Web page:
Sunday Morning for Sunday 4 February 2018
Dignitaries, politicians and the public have started piling into Waitangi ahead of the official day of national celebration on Tuesday. Prime Minister Jacinda Ardern is spending five days at Waitangi. Te Manu Korihi reporter Shannon Haunui-Thompson reports from the Treaty grounds.
An Auckland intermediate school is telling parents to ban their children from social media in an effort to curb online bullying. Kowhai Intermediate asks parents to support its stance in a tech contract it gets them to sign. Technology expert and parent Juha Saarinen discusses the ramifications.
7.30 The House
Our parliamentary programme looks at the different outcomes and futures of the two medicinal cannabis bills that were debated this week.
The ranger on Mana Island, on the Kapiti Coast north of Wellington, has been inundated with calls from international media after the death of Nigel the gannet on the island he looks after. The headlines read "Nigel the lonely gannet dies on an island surrounded by concrete birds". For many years Nigel the gannet has been the only real gannet on the island and had become something of an ambassador for DoC. To tell the story of Nigel's life and legacy, is the human who knew him well - Chris Bell from the Department of Conservation who lives and works on Mana Island.
7.55 Piha flash floods
The Auckland coastal town of Piha saw people stranded on walking tracks when thunderstorms struck, as well as flooding homes and businesses and sending cars floating. Many people took shelter at the Piha Surf Lifesaving Club. Peter Brown is its president and was in the thick of things.
8:10 Insight: Escape from Croatia’s Asylums
Unlike many other nations of Europe, thousands of people with mental illness still live in asylums in Croatia. But not in Osijek. In this small city in the far east, dozens of people have moved from mental institutions into regular apartments in the community. For the BBC's World Service, Linda Pressly asks what is life like now for those who have been, ‘liberated’? And does life outside an asylum suit everybody?
Tinnitus, or ringing in your ears, can drive people to distraction. It affects around 15 to 20 percent of people and is more common in the over 65s. But a growing number of younger people are reporting it. Most tinnitus is caused by damage to the hair cells in the inner ear and it can be caused by loud music, ear abnormalities, trauma to the head or ear … there are many reasons. February 5-11 is Tinnitus Awareness Week and a leading expert in the condition is Associate Professor Grant Searchfield, a neuroscientist from the University of Auckland, which also runs Tinnitus Tunes.
Grant Searchfield is giving a speech in Auckland that’s will appear later on the National Foundation for the Deaf site
Thursday 8th February
10:30am - 11:45am
St Chad's Church and Community Centre
38 St Johns Road
Efforts to fix Facebook and improve our news with the wisdom of the crowd. Also: the legacy the late Pat Booth - and do-nut adjust your set: another fast-food media-feeding frenzy. Presented and produced by Colin Peacock.
Broken is a modern retelling of the true NZ story of Tarore and her Book made popular by Joy Cowley and inspired by true events. Tarore and her Book is the tale of an 1830s Maori girl who learns how to read and write. She is gifted the Gospel of Luke and carries that in a kete around her neck - before tragedy comes. It then becomes a story of forgiveness and redemption. Broken is set in Gisborne, shot on the East Coast, by debut director Tarry Mortlock and stars local police officer Josh Calles also in his debut film.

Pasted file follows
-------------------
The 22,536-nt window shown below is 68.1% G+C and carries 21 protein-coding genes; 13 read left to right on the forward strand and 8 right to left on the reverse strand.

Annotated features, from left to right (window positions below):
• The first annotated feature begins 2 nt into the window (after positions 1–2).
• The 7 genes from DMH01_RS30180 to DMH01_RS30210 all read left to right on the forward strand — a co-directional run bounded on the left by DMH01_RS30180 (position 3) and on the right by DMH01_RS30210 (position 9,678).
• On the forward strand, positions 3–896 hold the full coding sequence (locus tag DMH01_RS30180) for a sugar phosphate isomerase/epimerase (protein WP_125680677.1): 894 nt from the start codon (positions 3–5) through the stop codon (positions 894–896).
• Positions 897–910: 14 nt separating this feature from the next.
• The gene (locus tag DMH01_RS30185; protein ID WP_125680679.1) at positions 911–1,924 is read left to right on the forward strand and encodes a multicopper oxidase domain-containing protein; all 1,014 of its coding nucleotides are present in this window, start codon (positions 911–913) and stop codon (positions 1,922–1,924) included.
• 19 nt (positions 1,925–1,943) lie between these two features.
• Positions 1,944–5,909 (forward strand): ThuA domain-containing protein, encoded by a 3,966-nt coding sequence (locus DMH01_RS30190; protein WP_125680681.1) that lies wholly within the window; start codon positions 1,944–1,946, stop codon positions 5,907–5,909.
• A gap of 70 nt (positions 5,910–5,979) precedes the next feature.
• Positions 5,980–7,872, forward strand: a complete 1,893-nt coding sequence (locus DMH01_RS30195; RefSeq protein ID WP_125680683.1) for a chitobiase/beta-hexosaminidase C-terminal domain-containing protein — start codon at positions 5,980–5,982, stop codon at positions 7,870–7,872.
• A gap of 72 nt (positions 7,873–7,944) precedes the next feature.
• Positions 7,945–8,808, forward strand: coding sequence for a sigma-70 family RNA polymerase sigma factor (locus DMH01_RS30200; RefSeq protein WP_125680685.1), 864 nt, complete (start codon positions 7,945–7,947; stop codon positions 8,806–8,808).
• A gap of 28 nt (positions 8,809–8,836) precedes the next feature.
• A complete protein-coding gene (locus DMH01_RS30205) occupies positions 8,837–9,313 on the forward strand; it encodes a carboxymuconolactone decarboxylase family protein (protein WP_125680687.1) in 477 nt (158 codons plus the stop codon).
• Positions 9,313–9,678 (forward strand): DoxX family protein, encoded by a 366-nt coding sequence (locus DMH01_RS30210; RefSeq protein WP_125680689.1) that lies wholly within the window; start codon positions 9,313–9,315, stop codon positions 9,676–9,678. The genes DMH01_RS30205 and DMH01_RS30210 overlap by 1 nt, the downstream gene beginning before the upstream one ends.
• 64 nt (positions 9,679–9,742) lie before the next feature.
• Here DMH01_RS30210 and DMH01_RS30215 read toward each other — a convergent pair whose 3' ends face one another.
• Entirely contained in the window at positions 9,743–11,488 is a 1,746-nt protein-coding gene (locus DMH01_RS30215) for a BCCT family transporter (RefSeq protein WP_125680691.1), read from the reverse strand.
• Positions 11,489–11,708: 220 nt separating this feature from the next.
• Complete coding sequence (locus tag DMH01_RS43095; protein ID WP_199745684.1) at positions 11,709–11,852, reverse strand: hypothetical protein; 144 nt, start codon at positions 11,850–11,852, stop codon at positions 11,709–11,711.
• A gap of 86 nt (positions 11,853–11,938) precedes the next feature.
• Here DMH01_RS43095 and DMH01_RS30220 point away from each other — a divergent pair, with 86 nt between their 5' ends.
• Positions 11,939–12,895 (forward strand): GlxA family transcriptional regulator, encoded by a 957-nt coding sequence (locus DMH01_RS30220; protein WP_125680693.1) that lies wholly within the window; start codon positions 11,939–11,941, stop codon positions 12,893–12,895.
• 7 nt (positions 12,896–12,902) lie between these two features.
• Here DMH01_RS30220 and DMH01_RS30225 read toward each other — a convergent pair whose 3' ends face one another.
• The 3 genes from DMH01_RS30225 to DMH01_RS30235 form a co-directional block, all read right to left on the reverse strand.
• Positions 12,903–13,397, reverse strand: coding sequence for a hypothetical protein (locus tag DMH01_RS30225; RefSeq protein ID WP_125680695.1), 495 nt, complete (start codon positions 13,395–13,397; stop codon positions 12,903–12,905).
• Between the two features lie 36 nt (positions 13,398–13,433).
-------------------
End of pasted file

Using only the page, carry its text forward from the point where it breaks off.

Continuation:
Anna Coddington is a singer songwriter and multi instrumentalist and Silver Scroll finalist - who has a solo career as well as being involved in other musical projects such as the likes of Fly My Pretties. Coddington is playing with the Eru Dangerspiel super group of musical mates for the Auckland Arts Festival opener at the Festival Playground on Thursday March 8 at Silo Park.
Brent and Craig Renaud are brothers and US documentary makers, TV producers and journalists living in New York. They've spent the past decade covering humanistic stories from the likes of Iraq, Afghanistan, Haiti, Egypt, Libya and Mexico in the "cinema verite" vein. They won the coveted Peabody documentary award for a gritty television series filmed closer to home, in Chicago. It's called Last Chance High and it's about a public school that was a last stop for kids with severe emotional and behavioural problems and expelled from their regular schools.
The New Year's honours added to the mass of awards New Zealand literary taonga Dame Joy Cowley has already received - but she was the only person to be made a Member of the Order of NZ. She’s also been shortlisted for the most prestigious award given to creators of children's books - the biennial Hans Christian Andersen Award recognises a lifelong achievement. Dame Joy made her name in children's literature with her much-loved stories of Mrs Wishy-Washy, The Silent One about a deaf boy's friendship with a white turtle, and Nest in a Falling Tree, made into a film by Roald Dahl. Joy Cowley talked to Wallace as part of our Life and Influences series.
THE FULL VIDEO INTERVIEW